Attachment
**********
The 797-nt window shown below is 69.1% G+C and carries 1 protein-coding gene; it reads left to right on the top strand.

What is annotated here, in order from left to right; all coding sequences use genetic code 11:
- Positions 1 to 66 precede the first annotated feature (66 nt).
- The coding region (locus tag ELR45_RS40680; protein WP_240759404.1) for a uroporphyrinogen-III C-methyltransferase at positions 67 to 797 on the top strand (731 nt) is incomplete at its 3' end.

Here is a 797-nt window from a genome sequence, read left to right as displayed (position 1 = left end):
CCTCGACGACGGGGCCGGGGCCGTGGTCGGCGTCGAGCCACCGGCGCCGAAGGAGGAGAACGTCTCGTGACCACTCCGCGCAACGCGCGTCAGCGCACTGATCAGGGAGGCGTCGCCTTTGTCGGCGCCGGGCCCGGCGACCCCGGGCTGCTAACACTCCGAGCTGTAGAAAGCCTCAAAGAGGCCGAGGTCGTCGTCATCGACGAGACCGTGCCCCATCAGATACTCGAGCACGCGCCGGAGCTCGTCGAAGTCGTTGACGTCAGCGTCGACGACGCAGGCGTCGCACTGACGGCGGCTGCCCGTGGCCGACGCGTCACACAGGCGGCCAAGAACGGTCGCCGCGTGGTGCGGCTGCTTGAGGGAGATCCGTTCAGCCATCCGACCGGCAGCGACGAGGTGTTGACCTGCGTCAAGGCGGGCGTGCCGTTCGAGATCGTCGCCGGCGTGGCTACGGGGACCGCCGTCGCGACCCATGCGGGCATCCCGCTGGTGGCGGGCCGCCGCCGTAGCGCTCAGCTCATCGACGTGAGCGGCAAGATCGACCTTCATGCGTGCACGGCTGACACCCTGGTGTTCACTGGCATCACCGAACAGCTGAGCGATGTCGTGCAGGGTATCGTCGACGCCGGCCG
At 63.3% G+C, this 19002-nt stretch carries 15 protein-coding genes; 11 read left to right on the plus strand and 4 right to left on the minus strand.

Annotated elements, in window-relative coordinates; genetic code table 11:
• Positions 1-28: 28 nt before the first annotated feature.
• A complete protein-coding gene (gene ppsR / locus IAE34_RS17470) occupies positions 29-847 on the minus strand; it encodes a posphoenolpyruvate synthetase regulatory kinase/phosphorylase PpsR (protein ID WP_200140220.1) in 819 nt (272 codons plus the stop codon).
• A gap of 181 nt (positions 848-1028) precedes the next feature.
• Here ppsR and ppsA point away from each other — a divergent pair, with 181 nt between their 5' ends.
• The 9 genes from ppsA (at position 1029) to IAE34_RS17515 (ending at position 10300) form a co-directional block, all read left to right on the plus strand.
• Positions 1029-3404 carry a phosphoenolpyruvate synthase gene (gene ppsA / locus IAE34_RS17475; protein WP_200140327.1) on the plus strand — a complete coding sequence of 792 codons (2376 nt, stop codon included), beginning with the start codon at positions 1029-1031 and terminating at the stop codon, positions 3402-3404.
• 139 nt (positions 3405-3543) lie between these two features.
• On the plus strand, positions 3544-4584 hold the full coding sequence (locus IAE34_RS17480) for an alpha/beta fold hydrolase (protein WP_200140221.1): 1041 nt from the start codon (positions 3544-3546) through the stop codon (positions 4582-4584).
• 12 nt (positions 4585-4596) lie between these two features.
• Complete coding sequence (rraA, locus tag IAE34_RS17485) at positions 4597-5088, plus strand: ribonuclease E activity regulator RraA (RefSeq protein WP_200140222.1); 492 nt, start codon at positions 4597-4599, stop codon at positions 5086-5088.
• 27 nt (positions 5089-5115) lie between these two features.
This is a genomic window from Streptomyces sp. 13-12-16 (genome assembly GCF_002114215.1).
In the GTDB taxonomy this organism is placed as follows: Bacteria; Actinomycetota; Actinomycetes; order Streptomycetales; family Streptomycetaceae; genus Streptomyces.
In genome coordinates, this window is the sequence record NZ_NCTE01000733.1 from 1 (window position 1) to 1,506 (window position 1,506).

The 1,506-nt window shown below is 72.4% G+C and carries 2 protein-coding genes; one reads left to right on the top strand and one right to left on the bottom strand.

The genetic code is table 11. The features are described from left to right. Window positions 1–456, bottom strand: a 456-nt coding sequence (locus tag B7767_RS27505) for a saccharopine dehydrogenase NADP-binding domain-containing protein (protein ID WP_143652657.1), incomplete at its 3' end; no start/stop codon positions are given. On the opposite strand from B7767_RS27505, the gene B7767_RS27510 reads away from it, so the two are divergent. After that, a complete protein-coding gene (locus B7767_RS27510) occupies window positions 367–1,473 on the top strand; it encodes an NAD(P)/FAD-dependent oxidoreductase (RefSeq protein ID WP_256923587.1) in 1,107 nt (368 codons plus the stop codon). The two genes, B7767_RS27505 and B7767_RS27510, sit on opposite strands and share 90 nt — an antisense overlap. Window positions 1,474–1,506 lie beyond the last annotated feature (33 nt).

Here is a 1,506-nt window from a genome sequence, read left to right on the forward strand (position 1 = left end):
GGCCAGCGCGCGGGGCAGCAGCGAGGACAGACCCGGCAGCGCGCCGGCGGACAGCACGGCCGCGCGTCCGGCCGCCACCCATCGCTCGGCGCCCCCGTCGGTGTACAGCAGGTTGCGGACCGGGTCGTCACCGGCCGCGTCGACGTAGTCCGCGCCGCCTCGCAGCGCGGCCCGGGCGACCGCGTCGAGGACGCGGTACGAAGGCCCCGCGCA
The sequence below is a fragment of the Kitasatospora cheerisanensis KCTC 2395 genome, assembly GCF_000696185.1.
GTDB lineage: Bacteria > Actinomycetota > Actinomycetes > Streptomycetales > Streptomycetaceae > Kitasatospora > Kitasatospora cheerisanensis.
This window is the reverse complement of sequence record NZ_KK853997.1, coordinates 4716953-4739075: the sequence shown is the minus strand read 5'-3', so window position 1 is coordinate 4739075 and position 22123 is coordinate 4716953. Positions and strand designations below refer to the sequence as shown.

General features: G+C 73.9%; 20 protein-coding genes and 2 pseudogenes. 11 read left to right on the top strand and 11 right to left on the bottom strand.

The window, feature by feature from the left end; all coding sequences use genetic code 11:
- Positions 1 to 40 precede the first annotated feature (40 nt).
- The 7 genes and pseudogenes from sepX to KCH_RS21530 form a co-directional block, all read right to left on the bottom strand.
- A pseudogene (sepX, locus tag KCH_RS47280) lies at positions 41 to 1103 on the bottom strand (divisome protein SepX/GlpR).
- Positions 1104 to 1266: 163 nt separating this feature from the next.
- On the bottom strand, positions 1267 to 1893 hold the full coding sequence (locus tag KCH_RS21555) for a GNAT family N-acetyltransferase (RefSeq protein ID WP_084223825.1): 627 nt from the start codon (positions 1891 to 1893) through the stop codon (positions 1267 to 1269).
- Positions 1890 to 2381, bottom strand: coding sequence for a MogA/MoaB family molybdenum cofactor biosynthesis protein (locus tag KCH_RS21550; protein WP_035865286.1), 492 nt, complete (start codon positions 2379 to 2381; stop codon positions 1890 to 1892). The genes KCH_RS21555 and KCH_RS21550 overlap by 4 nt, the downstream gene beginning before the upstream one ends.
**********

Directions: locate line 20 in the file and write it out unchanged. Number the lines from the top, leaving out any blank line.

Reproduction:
This is a genomic window from Streptomyces sp. 13-12-16 (genome assembly GCF_002114215.1).